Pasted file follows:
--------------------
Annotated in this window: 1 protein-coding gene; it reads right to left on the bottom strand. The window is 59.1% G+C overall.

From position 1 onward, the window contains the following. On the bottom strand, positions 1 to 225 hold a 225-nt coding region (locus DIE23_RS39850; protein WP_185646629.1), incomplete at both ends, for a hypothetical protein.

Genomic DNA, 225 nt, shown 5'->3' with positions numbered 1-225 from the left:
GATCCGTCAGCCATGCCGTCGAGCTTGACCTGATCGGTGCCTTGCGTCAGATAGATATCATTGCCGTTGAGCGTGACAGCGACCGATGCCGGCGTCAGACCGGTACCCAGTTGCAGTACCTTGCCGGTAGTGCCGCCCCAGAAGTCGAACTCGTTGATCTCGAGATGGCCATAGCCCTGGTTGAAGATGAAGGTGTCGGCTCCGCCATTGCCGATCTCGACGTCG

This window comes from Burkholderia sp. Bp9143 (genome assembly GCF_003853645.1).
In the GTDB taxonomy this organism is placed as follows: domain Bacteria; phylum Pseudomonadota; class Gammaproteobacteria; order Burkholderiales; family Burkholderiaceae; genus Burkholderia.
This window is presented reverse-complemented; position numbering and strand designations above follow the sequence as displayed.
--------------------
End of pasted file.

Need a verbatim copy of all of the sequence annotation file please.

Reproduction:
Annotated in this window: 1 protein-coding gene; it reads right to left on the bottom strand. The window is 59.1% G+C overall.

From position 1 onward, the window contains the following. On the bottom strand, positions 1 to 225 hold a 225-nt coding region (locus DIE23_RS39850; protein WP_185646629.1), incomplete at both ends, for a hypothetical protein.

Genomic DNA, 225 nt, shown 5'->3' with positions numbered 1-225 from the left:
GATCCGTCAGCCATGCCGTCGAGCTTGACCTGATCGGTGCCTTGCGTCAGATAGATATCATTGCCGTTGAGCGTGACAGCGACCGATGCCGGCGTCAGACCGGTACCCAGTTGCAGTACCTTGCCGGTAGTGCCGCCCCAGAAGTCGAACTCGTTGATCTCGAGATGGCCATAGCCCTGGTTGAAGATGAAGGTGTCGGCTCCGCCATTGCCGATCTCGACGTCG

This window comes from Burkholderia sp. Bp9143 (genome assembly GCF_003853645.1).
In the GTDB taxonomy this organism is placed as follows: domain Bacteria; phylum Pseudomonadota; class Gammaproteobacteria; order Burkholderiales; family Burkholderiaceae; genus Burkholderia.
This window is presented reverse-complemented; position numbering and strand designations above follow the sequence as displayed.